11. The Guess Who “No Sugar Tonight / New Mother Nature
This lovely song from 1970 presents an example of an acoustic style classic rock song. Although the Guess Who have plenty of hard-rocking hits, this one demonstrates the gentler side of authentic 1970s sound.
12. Creedence Clearwater Revival “Fortunate Son”
In the late 1960s, rockers added their voices to the Vietnam War protest. “Fortunate Son” offered an unabashed criticism of wealthy elites who sent other people to war. John Fogerty wrote the song, and his band released it in 1969. The lyrics expose the faux patriotism of the ruling class who expect the working class to pay for their warmongering with money and blood. The harsh lyrics are juxtaposed upon a folksy rock sound peppy enough to make you tap your foot despite the rage it invokes.
13. Jimi Hendrix “Rainy Day, Dream Away”
EVERY song from Jimi Hendrix is a classic rock song, but “Rainy Day, Dream Away” encapsulates so much of the man’s talent. His able hands produce a very bluesy guitar sound true to his quintessentially American roots. It opens to the sound of him apparently inhaling a substance illegal at the time, like the true rock legend that he was born to be. Although hailed for generations as a guitar god, Hendrix was also a gifted songwriter. This song represents an alternative to his many hard-driving anthems that still grace radio airwaves. His artful lyrics remind us to appreciate rainy days.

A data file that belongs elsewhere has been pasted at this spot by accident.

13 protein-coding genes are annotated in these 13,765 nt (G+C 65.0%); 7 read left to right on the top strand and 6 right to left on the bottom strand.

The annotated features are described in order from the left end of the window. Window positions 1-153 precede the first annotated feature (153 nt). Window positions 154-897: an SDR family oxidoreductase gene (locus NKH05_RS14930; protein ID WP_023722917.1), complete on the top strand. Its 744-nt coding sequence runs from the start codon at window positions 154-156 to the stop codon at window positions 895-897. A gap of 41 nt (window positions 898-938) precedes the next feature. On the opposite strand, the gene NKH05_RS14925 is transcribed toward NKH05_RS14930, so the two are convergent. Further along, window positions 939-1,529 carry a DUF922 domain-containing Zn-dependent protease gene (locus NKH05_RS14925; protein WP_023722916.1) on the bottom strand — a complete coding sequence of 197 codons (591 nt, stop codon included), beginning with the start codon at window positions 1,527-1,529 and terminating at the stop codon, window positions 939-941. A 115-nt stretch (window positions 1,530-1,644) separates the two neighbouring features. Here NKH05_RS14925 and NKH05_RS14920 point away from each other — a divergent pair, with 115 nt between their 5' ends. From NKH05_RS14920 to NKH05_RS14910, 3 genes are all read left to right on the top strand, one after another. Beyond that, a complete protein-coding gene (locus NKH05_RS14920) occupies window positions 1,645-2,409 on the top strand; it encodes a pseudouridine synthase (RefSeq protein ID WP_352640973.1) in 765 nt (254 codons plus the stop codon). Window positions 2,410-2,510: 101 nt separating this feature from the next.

14. Doors “Roadhouse Blues”
There’s just no discussing classic rock without including the Doors. The band’s sound is in many ways unique, and Jim Morrison embodies the cliche of the tortured, drunken artist who sadly died far too young. Their sound is a synergy of musical styles and frankly difficult to define. Labels are hardly necessary though because the Doors produced timeless music. Any of their albums can be played from start to finish without the slightest urge to skip a track. “Roadhouse Blues” is the type of song that makes you want to take a long road trip and never look back.
15. Led Zeppelin “Immigrant Song”
All of Led Zeppelin’s songs deserve the label classic, but only one tells the tale of conquering Northmen. With a driving beat that gives you the energy to pull an oar across the North Sea toward the Western Shore, the Immigrant Song demands that you bang your head, play air guitar, and imagine yourself in Valhalla. After all, this was the Led Zeppelin song in “School of Rock” that Dewey Finn chose for teaching the kids how to get the Led out.